The urea cycle, which consists of a series of five biochemical reactions, has two roles. In order to prevent the accumulation of toxic nitrogenous compounds, the urea cycle incorporates nitrogen not used for net biosynthetic purposes into urea, which serves as the waste nitrogen product in mammals. The urea cycle also contains several of the biochemical reactions required for the de novo synthesis of arginine.
Urea cycle disorders are characterized by the triad of hyperammonemia, encephalopathy, and respiratory alkalosis (the earliest objective evidence of encephalopathy). Five well-documented diseases (each with considerable genetic and phenotypic variability) have been described, each representing a defect in the biosynthesis of one of the normally expressed enzymes of the urea cycle. Four of these five diseases—deficiencies of carbamyl phosphate synthetase (CPS) (OMIM 237300), ornithine transcarbamylase (OTC) (OMIM 311250), argininosuccinic acid synthetase (AS) (OMIM 215700), and argininosuccinate lyase (AL) (OMIM 207900)—are characterized by signs and symptoms induced by the accumulation of precursors of urea, principally ammonium and glutamine. The most dramatic clinical presentation of these four diseases occurs in full-term infants with no obstetric risk factors who appear normal for 24 to 48 hours and then exhibit progressive lethargy, hypothermia, and apnea all related to very high plasma ammonium levels.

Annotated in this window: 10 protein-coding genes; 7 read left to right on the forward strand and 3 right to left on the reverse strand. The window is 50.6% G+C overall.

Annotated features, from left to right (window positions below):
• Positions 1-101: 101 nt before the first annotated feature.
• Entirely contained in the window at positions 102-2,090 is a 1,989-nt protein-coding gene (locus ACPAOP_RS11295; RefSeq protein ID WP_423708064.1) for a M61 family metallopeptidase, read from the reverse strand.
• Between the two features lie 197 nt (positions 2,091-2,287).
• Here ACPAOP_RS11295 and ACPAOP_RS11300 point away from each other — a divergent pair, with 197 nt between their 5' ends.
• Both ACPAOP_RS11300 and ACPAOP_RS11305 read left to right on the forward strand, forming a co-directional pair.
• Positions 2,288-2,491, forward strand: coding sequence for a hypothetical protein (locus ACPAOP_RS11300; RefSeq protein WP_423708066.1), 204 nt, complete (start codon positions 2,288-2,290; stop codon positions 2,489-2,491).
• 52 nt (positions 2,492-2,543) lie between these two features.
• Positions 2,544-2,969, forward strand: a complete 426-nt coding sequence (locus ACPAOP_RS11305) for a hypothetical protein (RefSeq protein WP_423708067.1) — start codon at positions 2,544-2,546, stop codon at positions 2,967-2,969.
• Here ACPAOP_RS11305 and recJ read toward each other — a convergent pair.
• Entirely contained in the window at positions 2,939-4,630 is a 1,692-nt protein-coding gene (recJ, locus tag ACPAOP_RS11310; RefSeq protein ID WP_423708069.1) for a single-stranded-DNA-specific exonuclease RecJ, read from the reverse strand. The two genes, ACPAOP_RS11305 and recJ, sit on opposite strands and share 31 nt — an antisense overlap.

Milder forms of these diseases occur; they may present with signs of encephalopathy at any age from infancy to adulthood. The most common of these late-onset diseases occurs in female carriers of a mutation at the OTC locus of one of their X chromosomes. The late-onset cases present with respiratory alkalosis and episodic mental status changes progressing, if not emergently treated, to cerebral edema, brainstem compression, and death. The acute encephalopathy is characterized by brain edema and swollen astrocytes, the cause of which is attributed to intraglial accumulation of glutamine resulting in osmotic shifts of water into the cell. Axons, dendrites, synapses, and oligodendroglia are normal. A fifth disease, arginase deficiency (OMIM 107830), is characterized by a clinical picture consisting of progressive spastic quadriplegia and mental retardation; symptomatic hyperammonemia, which can be life-threatening, occurs neither as severely or as commonly as in the other four diseases. Apart from OTC deficiency, which is inherited as an X-linked disorder, the other four diseases are inherited as autosomal-recessive traits. Carrier status of OTC mutations in women is determined by pedigree analysis and molecular methods. For fetuses at risk, antenatal diagnosis is available by a number of methods, particular to each disease, including enzyme analysis of fibroblasts cultured from aminocytes, as well as molecular (DNA) methods.
Molecular genetic analysis of the urea cycle enzymes has addressed their structure and expression and has permitted DNA-based diagnosis of deficiency, in many cases by direct analysis of mutations. Using the cloned complementary DNA as probes, expression in liver of RNA for all the enzymes has been observed to be increased severalfold by starvation. RNA coding for the 160-kDa subunit of the CPS I homodimer is detected almost exclusively in the liver and translates a precursor ...